Aireborough Rotary's Annual Brass Band Concert

It is now 12 years since Bradford born Frank Renton made his first trip to Yeadon to organise, conduct and introduce Aireborough Rotary’s Annual Brass Band Concert.

Regular attenders now know what to expect but all come confident they will enjoy hearing skilled musicians who revel in each other’s company as well as learning something and having plenty to smile about.

Frank’s encyclopaedic knowledge of brass band music, its composers and arrangers means each item is introduced entertainingly, with soloists praised and applauded and opinions shared. He also took time out to correct the programme notes, debate just who was the younger of two 14 year olds to join the Black Dyke Band and muse over the undertones of the phrase 'radio veteran'. He even halted and re-started one item because of a mistake in his note reading of tempo to flippantly congratulate those of the band who had gone their own way.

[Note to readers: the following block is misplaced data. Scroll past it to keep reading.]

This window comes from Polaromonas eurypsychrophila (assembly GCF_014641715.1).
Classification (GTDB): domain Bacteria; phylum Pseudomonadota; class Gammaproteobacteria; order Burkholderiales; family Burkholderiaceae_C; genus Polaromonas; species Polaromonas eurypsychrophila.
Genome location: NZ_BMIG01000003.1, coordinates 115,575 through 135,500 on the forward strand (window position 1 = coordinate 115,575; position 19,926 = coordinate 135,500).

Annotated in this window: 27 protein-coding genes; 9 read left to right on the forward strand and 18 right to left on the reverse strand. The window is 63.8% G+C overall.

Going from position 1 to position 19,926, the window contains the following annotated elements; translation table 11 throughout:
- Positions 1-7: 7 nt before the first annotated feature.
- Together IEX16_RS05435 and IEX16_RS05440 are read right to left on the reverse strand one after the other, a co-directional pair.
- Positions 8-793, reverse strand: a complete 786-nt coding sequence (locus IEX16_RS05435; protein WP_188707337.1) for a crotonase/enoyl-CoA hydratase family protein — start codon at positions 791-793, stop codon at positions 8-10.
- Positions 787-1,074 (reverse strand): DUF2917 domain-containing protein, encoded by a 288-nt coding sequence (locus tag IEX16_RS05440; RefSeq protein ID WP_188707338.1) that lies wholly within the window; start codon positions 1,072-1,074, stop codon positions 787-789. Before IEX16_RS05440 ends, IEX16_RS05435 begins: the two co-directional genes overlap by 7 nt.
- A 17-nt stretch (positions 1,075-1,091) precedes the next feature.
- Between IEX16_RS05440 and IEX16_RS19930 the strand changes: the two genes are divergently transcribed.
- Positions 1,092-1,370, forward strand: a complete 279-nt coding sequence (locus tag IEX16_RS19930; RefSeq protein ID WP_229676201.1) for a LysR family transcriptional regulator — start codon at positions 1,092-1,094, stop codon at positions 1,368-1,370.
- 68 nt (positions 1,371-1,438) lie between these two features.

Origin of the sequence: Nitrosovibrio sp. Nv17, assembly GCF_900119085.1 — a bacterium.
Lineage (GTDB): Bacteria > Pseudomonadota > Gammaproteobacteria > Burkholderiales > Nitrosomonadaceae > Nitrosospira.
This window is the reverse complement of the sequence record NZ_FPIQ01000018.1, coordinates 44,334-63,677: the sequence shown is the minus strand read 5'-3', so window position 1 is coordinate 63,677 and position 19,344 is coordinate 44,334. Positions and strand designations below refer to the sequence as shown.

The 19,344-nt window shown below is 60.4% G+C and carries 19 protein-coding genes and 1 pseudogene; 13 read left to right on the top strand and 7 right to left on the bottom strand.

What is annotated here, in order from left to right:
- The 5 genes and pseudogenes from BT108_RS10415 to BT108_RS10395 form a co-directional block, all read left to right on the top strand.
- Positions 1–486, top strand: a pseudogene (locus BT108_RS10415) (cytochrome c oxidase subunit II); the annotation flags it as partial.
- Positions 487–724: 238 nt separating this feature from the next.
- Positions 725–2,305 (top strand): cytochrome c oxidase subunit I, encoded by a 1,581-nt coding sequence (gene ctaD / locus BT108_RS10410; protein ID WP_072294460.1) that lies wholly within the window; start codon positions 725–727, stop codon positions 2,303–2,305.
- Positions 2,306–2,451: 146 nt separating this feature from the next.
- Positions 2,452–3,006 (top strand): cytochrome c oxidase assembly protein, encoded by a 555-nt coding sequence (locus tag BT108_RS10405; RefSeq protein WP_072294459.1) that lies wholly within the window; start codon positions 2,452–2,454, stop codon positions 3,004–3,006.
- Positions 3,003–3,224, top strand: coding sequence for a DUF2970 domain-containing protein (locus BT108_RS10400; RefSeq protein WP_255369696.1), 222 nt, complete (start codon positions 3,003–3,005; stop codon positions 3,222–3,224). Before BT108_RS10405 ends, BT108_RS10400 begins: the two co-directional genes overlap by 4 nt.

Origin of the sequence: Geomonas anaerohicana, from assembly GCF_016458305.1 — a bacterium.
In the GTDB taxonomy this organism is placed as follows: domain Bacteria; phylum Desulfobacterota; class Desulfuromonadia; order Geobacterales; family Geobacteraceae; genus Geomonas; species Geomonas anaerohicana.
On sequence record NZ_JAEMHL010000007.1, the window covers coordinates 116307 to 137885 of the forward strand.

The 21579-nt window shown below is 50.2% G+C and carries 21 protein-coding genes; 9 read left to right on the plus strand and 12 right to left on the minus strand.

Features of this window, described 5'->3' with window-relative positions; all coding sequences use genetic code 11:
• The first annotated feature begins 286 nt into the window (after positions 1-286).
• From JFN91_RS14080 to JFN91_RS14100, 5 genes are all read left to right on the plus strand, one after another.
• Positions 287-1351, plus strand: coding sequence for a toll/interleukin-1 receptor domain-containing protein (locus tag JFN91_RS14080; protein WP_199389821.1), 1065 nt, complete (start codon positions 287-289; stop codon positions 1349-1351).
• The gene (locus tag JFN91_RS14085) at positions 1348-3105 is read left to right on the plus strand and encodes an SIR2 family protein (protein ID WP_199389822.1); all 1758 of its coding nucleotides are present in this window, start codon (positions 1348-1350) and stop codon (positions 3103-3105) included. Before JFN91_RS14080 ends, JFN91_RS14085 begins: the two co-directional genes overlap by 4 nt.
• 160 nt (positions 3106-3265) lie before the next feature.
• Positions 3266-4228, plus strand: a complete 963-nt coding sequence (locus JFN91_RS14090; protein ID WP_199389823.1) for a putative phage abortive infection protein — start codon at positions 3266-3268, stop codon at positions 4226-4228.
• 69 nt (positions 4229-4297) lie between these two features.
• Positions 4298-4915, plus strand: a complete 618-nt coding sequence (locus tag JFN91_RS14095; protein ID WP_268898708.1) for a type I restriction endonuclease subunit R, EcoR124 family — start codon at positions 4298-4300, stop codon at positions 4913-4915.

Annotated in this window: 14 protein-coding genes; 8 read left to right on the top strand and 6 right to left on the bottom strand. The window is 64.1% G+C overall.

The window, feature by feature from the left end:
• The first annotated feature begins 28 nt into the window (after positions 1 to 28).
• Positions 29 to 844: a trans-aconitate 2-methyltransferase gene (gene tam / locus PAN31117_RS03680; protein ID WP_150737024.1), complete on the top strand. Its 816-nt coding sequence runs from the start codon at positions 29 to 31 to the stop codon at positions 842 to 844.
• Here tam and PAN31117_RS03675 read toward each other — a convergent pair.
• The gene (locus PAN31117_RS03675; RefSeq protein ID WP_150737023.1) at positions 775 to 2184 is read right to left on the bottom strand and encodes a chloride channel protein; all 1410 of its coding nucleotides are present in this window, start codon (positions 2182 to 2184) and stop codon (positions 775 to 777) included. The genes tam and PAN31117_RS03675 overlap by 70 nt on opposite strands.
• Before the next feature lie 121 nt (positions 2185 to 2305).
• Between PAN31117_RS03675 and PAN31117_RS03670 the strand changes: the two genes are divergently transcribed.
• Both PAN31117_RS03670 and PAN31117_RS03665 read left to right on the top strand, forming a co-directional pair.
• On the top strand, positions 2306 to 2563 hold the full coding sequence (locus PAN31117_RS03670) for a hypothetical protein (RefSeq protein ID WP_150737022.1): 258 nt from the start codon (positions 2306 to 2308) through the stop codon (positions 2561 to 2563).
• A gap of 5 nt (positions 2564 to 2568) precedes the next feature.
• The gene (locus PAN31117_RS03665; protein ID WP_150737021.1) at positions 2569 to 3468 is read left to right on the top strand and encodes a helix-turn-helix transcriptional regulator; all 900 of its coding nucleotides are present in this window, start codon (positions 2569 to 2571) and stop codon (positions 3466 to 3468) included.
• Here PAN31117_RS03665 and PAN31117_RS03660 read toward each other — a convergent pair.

Steve Hoppie’s choice of music for the Hepworth Band, complemented by outstanding guest musicians, presented plenty of opportunities to display their talents. The euphonium/baritone section shone in Surrey with the Fringe on Top and the trombone section took the lead in the brash Seventy Six Trombones before they closed with the appreciative audience joining in with Abba Goes Brass.

With the theme of A Musical Affair Frank chose to bring back for the second time former Hepworth band member Iben Maersk as vocalist.

Iben the band member who 'sang a bit' two years ago returned for a second time, on this occasion with five numbers that gave full rein to her talents from the Jesus Christ Superstar love song I don’t know how to love him through the bouncy Got the sun in the morning from Annie Get Your Gun and ending on in Frank’s opinion the testing Defying gravity from Wicked. She is now writing her own songs and acting as a backing musician whilst completing her musical degree.

With ninety tickets handed out to the nine primary schools, to which the Rotary Club donates dictionaries, perhaps the evening introduced a new batch of recruits, both pupils and parents, to brass band music.

Robert Mirfield